Central Ohio’s largest mall opened 10 years ago, and has continued to improve and evolve over a sometimes tumultuous decade, thanks to a hands-on management approach by its owner Glimcher Realty Trust, based in Columbus, Ohio. Chain Store Age talked with Michael Glimcher, president and CEO of Glimcher Realty Trust, about Polaris Fashion Place and how it has stood the test of time.
In its 10-year history, how has Polaris Fashion Place changed/evolved over the decade, especially during the more recent recessionary climate?
Ten years ago, Polaris Fashion Place opened its doors to provide premier fashion and high-quality products to shoppers in Central Ohio. Thirty percent of the stores within the mall environment were new to the market. The mall also created thousands of new jobs and business opportunities.
We have done many things over the years that continue to make Polaris Fashion Place a great shopping destination. In 2008, we added a $45 million outdoor lifestyle center anchored by Barnes & Noble, Destination Maternity, and an expanded Forever XXI. The lifestyle area features dining and entertainment at Benihana and Dave & Buster’s with patio dining available at The Pub, Cantina Laredo, and The Cheesecake Factory.
Discuss some of the pivotal points in the mall’s history, such as the transition from your father Herb’s direction to yours, as well as how tenants such as Apple have impacted the center’s performance.
Ten years ago, when the company undertook Polaris Fashion Place, my dad’s vision was to have a premier fashion mall in central Ohio, offering the high quality and upscale stores and restaurants he’d been delivering across the country. It was an important milestone for him and for the company. In 2001, the company was transitioning from the community center business to a focus on regional mall management and development. Polaris Fashion Place afforded us the opportunity to showcase our talents as a developer to our peers and to the community by delivering a high-quality, two-level fashion mall. The mall signified the type of properties Glimcher would like to build or acquire going forward.
|The 2008 addition of an open-air lifestyle component to Polaris Fashion Place brought in Cheesecake Factory as part of its dining lineup.|
At the time, Polaris Fashion Place was the only mall to open with seven anchor stores. The idea of having seven department stores at the opening was unique to Polaris Fashion Place, as was the breadth of merchandise, from Saks to Sears and everything in between. We talked about the idea that you could enter the mall through a lot of different doors and a lot of different vantage points, allowing shoppers to make the mall their own. There really was something for everyone.
As retailing evolved, we began to see more hybrid projects popping up, combining the enclosed mall with an outdoor area. While many retailers want to be in an enclosed environment, some wanted to be in an outdoor environment, specifically restaurants. In 2008, Federated’s buyout of Kauffman’s allowed us to redevelop the department store space into an outdoor area, offering the option to our retailers.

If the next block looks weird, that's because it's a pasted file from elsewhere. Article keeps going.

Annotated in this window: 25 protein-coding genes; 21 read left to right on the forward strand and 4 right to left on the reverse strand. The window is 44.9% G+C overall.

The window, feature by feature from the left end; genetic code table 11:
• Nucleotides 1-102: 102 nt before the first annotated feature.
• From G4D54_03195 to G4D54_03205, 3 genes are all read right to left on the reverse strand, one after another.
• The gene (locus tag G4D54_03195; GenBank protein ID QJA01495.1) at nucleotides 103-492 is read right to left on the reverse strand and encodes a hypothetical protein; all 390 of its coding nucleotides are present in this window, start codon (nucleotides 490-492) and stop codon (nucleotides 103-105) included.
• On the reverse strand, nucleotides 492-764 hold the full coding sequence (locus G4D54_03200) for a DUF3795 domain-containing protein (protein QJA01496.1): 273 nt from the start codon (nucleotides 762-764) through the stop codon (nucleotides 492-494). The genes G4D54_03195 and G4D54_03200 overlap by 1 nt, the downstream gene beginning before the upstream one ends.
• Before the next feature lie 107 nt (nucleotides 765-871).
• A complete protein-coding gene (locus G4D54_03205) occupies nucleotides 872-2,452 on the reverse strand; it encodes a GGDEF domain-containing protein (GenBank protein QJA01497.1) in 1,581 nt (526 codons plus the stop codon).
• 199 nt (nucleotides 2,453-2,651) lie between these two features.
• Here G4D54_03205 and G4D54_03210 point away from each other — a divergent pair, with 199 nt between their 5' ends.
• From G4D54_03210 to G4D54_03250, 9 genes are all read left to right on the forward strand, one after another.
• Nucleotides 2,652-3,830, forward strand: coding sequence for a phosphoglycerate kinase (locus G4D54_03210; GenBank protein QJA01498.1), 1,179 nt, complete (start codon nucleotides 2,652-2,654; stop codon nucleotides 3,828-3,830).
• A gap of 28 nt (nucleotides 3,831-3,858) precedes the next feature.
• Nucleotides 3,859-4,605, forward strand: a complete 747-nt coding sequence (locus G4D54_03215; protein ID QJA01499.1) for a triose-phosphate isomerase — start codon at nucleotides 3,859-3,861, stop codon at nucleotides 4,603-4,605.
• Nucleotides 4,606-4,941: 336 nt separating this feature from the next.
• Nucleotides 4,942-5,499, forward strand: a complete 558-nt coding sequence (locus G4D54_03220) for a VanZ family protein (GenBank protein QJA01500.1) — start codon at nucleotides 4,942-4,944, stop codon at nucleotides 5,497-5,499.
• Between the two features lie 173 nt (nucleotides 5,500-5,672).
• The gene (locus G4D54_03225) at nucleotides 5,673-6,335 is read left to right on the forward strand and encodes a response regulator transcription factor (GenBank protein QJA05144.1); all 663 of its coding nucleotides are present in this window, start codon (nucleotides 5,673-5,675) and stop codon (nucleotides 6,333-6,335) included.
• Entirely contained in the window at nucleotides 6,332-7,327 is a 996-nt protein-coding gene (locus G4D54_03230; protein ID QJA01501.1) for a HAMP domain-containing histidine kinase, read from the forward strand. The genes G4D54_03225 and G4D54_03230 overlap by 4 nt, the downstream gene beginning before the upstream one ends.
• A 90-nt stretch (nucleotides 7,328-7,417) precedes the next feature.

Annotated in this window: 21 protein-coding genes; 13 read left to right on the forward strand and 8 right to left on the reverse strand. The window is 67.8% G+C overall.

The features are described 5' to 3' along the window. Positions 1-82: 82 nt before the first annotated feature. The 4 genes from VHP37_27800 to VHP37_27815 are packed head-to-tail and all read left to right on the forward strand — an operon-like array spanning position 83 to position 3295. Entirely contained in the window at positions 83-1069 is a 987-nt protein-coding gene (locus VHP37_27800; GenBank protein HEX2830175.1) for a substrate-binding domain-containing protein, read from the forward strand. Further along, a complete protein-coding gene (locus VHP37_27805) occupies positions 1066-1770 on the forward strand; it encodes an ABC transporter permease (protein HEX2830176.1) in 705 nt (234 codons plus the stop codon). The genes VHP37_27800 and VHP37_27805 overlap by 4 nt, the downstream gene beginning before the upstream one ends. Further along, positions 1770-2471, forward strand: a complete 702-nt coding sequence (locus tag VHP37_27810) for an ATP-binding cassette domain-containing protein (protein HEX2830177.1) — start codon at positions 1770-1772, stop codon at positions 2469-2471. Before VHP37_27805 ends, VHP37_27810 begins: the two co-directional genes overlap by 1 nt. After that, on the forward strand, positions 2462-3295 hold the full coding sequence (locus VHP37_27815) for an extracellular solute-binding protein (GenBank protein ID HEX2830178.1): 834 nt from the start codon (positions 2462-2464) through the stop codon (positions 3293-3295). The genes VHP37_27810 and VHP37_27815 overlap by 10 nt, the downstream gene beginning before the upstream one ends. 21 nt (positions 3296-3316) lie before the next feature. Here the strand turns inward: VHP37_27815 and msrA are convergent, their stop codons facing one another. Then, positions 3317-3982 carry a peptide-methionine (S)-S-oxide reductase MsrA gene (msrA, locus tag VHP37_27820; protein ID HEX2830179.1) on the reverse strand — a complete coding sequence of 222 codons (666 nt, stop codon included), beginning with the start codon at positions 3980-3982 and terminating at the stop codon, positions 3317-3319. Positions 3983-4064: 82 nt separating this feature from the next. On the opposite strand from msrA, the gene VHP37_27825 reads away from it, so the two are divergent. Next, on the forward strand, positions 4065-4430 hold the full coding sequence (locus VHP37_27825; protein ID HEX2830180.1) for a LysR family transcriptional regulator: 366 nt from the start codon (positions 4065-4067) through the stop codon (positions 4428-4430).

Our philosophy is to have what people want versus trying to sell people something that you have, and by building an outdoor space we created a new experience desired by our customers. We also generated an opportunity to bring Cheesecake Factory, Benihana, Cantina Laredo and Barnes & Noble to the property.
Today, Glimcher continues to add impactful retailers, such as the Apple Store. It’s an example of an unconventional mall store that’s become highly sought after because other retailers want to be under the same roof. An Apple store alone can increase a mall’s total sales substantially; in fact, the addition of Apple at Polaris resulted in sales increasing in excess of 10%.
What about Polaris has served to attract new-to-market tenants?
Polaris Fashion Place was designed to be and remains an upscale fashion mall featuring new-to-market retailers like Saks Fifth Avenue. Retailers often want to be in the same mall as these desirable stores, which generally have only one or two locations in a metro area. Not only do these stores draw retailers, but they also typically have loyal shoppers.
The addition of the Lifestyle Center allowed for the best of both shopping experiences -- enclosed shopping along with an outdoor shopping, dining and entertainment experience. We had already given people a reason to shop, and now we were able to offer a reason for people to visit the mall for other reasons.
Reinvention usually takes place around a mall’s 10-year anniversary, as it’s a time when leases come up for renewal. That’s the case for Polaris Fashion Place. This has enabled us to open new stores, including MAC Cosmetics and Bubbles Beauty. Victoria’s Secret VSX Sexy Sport and a Fossil store are expected to open by the holiday season.
What do you envision as the future of Polaris and how will you keep the mall relevant?
Going forward, we’re only going to get better. Polaris Fashion Place won’t look like it does today 10 years from now. The physical plant will evolve; the merchandise mix will evolve.
Today we’re focusing on restaurants and service uses, things that you want to get out of your house to do. Retail is a living, breathing environment. It always looks different than it did the year before, and we’re committed to continuing to upgrade the mix.
At the 10-year anniversary, we see a lot of opportunity. We have a good mix of space turning over, which is a good thing. We can take this opportunity to upgrade and freshen up the mix and consequently increase sales.
We look at the mall as a canvas; it’s a beautiful background, but the retailers are the star of the show. By changing the mall mix, upgrading the retail and freshening the experience, we are keeping Polaris Fashion Place relevant to shoppers.
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